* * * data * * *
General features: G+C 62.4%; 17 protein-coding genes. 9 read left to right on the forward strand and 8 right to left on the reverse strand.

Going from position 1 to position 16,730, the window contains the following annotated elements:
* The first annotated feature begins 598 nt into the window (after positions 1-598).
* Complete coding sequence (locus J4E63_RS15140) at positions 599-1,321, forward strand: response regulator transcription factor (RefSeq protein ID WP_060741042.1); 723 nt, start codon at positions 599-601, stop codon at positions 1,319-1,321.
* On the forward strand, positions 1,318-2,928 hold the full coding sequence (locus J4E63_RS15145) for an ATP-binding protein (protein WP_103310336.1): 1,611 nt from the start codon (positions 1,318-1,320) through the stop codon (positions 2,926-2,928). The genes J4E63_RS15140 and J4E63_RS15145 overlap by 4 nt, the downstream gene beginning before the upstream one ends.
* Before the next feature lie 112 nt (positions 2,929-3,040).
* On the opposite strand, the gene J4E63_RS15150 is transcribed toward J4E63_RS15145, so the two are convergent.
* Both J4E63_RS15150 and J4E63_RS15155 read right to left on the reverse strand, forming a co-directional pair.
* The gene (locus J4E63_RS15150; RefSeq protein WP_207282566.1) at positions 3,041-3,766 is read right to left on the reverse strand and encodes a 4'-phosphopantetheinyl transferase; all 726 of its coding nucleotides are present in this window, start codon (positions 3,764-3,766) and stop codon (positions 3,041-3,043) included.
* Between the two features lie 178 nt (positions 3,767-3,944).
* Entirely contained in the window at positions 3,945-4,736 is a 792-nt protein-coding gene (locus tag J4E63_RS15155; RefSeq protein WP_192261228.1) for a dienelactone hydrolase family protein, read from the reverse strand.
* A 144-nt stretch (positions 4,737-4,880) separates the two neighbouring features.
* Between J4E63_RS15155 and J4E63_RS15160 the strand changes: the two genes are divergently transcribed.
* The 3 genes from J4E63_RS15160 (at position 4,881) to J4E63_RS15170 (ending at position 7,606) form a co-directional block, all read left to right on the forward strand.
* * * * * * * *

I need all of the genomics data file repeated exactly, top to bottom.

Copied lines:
General features: G+C 62.4%; 17 protein-coding genes. 9 read left to right on the forward strand and 8 right to left on the reverse strand.

Going from position 1 to position 16,730, the window contains the following annotated elements:
* The first annotated feature begins 598 nt into the window (after positions 1-598).
* Complete coding sequence (locus J4E63_RS15140) at positions 599-1,321, forward strand: response regulator transcription factor (RefSeq protein ID WP_060741042.1); 723 nt, start codon at positions 599-601, stop codon at positions 1,319-1,321.
* On the forward strand, positions 1,318-2,928 hold the full coding sequence (locus J4E63_RS15145) for an ATP-binding protein (protein WP_103310336.1): 1,611 nt from the start codon (positions 1,318-1,320) through the stop codon (positions 2,926-2,928). The genes J4E63_RS15140 and J4E63_RS15145 overlap by 4 nt, the downstream gene beginning before the upstream one ends.
* Before the next feature lie 112 nt (positions 2,929-3,040).
* On the opposite strand, the gene J4E63_RS15150 is transcribed toward J4E63_RS15145, so the two are convergent.
* Both J4E63_RS15150 and J4E63_RS15155 read right to left on the reverse strand, forming a co-directional pair.
* The gene (locus J4E63_RS15150; RefSeq protein WP_207282566.1) at positions 3,041-3,766 is read right to left on the reverse strand and encodes a 4'-phosphopantetheinyl transferase; all 726 of its coding nucleotides are present in this window, start codon (positions 3,764-3,766) and stop codon (positions 3,041-3,043) included.
* Between the two features lie 178 nt (positions 3,767-3,944).
* Entirely contained in the window at positions 3,945-4,736 is a 792-nt protein-coding gene (locus tag J4E63_RS15155; RefSeq protein WP_192261228.1) for a dienelactone hydrolase family protein, read from the reverse strand.
* A 144-nt stretch (positions 4,737-4,880) separates the two neighbouring features.
* Between J4E63_RS15155 and J4E63_RS15160 the strand changes: the two genes are divergently transcribed.
* The 3 genes from J4E63_RS15160 (at position 4,881) to J4E63_RS15170 (ending at position 7,606) form a co-directional block, all read left to right on the forward strand.